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Capital punishment in New Zealand first appeared in a codified form when New Zealand became a British territory in 1840, and was first employed in 1842. It was last used in 1957, abolished for murder in 1961, and abolished altogether, including for treason, in 1989. During that period that it was in effect, 85 people were executed.
The method of execution was by hanging. At first, there were many possible execution sites all around the country, but later, the only two cities where hangings were carried out were Wellington (the capital) and Auckland (now the largest city). Initially, there was no professional hangman employed—the executioner was simply chosen from among any who were deemed qualified. On occasion, convicted criminals were employed as hangmen, often in exchange for reduced sentences or monetary reward. In 1877, the sheriff of Blenheim recommended that a professional executioner be hired. Tom Long, an Irishman who claimed to have been an executioner in Australia, was hired as the first official hangman. He was the only official hangman to be publicly known; others remained anonymous.
The first person to be sentenced to death was a Māori youth named Kihi, who was found guilty of murdering a white shepherd. However, he died of dysentery before the sentence could be carried out. The first person to be executed was Wiremu Kingi Maketu, who was found guilty of murdering five people on Motuarohia Island, in the Bay of Islands. The people killed were Thomas Bull, employed by Elisabeth Roberton, who was also murdered along with her son aged eight, her daughter of two, and a girl of nearly three named Isabella Brind, the natural daughter of one Captain Brind by a Maori woman, the daughter of Rewa, chief of Ngapuhi in that area. Mrs Roberton's husband, Captain John Roberton, had drowned prior in Paroa Bay, just opposite the island. Thomas Bull had a reputation for strength and brutality. He seemed at all times to have made a set at Maketu and had on several occasions struck, thrown, or otherwise maltreated him. Maketu, was unable to defend himself against such an opponent; nor indeed did it conform with his notions of dignity to do so, he being by virtue of his chiefly rank above combat with one who was a servant and whom he therefore regarded on the same plane as a slave. Maketu, therefore, bided his time for revenge. Maketu then killed Thomas Bull in the night with an axe; he then brutally murdered Mrs Roberton, who was shouting abuse at him and then went to murder the two girls (ransacking the house and then burning Mrs Roberton and the two children within it). The boy ran up Pa Hill, where Maketu chased him and threw him off the 200ft cliff. He was sentenced to death by an all-white jury (his defence had wanted a half-white, half-Māori jury) in an Auckland court, and executed in March 1842.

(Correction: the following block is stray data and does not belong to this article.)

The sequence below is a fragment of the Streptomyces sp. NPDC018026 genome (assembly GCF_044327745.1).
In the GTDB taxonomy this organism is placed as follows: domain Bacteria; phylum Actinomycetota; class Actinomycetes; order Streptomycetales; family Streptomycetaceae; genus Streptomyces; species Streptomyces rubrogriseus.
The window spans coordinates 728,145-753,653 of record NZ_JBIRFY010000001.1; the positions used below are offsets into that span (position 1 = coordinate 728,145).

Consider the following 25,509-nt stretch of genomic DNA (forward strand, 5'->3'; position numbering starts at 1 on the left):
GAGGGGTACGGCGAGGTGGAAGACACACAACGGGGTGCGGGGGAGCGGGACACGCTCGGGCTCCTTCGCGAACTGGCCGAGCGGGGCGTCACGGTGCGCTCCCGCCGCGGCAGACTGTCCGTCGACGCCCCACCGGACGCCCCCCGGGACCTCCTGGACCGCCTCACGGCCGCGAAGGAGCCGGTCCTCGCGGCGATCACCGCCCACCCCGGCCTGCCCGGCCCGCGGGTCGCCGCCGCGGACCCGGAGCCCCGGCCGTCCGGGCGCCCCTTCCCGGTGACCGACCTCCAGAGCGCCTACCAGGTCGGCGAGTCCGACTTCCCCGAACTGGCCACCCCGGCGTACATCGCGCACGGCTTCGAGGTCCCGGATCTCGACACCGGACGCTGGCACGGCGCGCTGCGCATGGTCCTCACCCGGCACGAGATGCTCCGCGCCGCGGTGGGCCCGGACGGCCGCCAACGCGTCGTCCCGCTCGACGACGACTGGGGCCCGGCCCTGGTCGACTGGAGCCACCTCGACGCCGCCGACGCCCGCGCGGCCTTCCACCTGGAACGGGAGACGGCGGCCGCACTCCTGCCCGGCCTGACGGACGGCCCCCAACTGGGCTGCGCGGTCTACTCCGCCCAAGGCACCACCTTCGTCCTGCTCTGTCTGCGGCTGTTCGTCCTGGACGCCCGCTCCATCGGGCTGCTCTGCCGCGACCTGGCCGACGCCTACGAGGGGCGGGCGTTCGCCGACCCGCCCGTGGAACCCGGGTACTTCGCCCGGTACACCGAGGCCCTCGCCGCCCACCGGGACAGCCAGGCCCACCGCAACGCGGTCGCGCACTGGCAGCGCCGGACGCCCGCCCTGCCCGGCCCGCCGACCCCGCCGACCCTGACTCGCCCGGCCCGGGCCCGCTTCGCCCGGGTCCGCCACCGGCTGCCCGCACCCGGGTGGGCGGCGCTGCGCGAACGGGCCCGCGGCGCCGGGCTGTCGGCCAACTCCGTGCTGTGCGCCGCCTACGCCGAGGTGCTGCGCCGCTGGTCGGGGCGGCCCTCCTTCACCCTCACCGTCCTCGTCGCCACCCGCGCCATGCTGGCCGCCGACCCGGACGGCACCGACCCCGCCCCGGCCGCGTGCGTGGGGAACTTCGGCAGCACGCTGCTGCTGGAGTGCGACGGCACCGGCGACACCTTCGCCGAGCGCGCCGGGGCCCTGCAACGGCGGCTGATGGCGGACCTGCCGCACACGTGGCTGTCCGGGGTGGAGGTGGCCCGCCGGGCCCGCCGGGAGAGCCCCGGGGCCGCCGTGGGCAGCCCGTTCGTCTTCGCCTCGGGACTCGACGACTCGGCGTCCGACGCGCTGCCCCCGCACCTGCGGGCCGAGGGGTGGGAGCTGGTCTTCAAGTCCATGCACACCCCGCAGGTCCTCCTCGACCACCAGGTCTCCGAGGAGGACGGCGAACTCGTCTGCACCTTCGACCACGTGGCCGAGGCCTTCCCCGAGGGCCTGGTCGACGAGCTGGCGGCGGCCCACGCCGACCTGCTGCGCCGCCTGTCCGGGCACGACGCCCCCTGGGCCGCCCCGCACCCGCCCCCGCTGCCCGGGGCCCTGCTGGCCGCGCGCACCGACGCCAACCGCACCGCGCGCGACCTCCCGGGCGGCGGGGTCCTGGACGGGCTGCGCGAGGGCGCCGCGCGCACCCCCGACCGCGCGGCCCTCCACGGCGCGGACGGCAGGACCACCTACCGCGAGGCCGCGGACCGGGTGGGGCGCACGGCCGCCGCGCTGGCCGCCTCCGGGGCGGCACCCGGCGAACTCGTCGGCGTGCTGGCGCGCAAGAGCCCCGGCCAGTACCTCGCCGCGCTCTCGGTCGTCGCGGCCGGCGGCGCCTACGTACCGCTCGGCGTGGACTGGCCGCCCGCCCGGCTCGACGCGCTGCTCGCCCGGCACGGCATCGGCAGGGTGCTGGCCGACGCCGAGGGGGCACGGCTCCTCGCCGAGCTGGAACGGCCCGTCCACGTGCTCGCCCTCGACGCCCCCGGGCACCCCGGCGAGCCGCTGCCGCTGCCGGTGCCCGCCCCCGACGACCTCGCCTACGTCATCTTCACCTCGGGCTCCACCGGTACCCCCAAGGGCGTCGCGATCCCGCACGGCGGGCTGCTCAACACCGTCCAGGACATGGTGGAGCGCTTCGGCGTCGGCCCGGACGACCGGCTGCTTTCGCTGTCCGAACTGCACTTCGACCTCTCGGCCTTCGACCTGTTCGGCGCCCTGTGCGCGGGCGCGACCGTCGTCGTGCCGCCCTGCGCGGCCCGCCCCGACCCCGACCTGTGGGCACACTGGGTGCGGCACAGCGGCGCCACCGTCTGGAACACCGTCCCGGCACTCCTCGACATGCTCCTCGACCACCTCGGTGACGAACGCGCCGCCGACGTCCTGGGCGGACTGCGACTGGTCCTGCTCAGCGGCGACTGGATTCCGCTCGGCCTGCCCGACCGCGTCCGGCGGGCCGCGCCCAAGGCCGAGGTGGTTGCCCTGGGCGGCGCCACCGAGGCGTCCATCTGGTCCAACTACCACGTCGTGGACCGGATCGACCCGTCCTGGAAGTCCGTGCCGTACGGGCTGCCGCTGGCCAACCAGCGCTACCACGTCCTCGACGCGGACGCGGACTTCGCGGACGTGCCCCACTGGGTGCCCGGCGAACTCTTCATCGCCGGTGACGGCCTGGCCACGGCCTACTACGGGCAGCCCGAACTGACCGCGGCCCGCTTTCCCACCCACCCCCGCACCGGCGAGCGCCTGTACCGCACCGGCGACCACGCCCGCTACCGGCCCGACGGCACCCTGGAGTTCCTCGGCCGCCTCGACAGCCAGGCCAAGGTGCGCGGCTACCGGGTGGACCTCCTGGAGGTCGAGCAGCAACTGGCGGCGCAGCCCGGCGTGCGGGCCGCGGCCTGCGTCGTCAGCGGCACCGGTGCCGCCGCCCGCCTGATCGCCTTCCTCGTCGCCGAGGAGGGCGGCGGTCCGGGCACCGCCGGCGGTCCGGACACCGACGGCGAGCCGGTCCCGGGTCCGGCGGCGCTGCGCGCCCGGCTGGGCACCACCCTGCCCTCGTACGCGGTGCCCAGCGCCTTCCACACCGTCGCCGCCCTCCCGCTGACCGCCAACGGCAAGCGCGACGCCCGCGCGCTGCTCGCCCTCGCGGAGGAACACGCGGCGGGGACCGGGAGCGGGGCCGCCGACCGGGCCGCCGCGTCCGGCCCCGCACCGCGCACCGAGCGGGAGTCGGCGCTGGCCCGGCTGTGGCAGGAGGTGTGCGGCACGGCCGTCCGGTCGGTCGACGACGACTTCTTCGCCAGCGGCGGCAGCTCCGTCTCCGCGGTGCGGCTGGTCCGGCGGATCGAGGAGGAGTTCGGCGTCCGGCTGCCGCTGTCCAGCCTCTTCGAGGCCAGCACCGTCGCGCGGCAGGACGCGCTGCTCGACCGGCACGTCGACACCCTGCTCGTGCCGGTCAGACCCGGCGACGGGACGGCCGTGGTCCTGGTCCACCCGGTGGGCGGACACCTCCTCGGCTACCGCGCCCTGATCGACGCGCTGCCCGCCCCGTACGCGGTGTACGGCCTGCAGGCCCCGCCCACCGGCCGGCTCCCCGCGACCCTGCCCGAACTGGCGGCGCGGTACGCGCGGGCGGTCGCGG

All the people executed were men, except Minnie Dean, found guilty of infanticide in 1895, and all were convicted of murder, except for Hamiora Pere, convicted of treason. The last person to be executed was Walter James Bolton, for poisoning his wife, on February 18, 1957.
When the Labour Party formed its first government following the 1935 general election, it commuted all death sentences to life imprisonment. In 1941, the Crimes Amendment Act changed the penalty for murder from death to life imprisonment with hard labour. The only crimes for which the death penalty still applied were treason and piracy.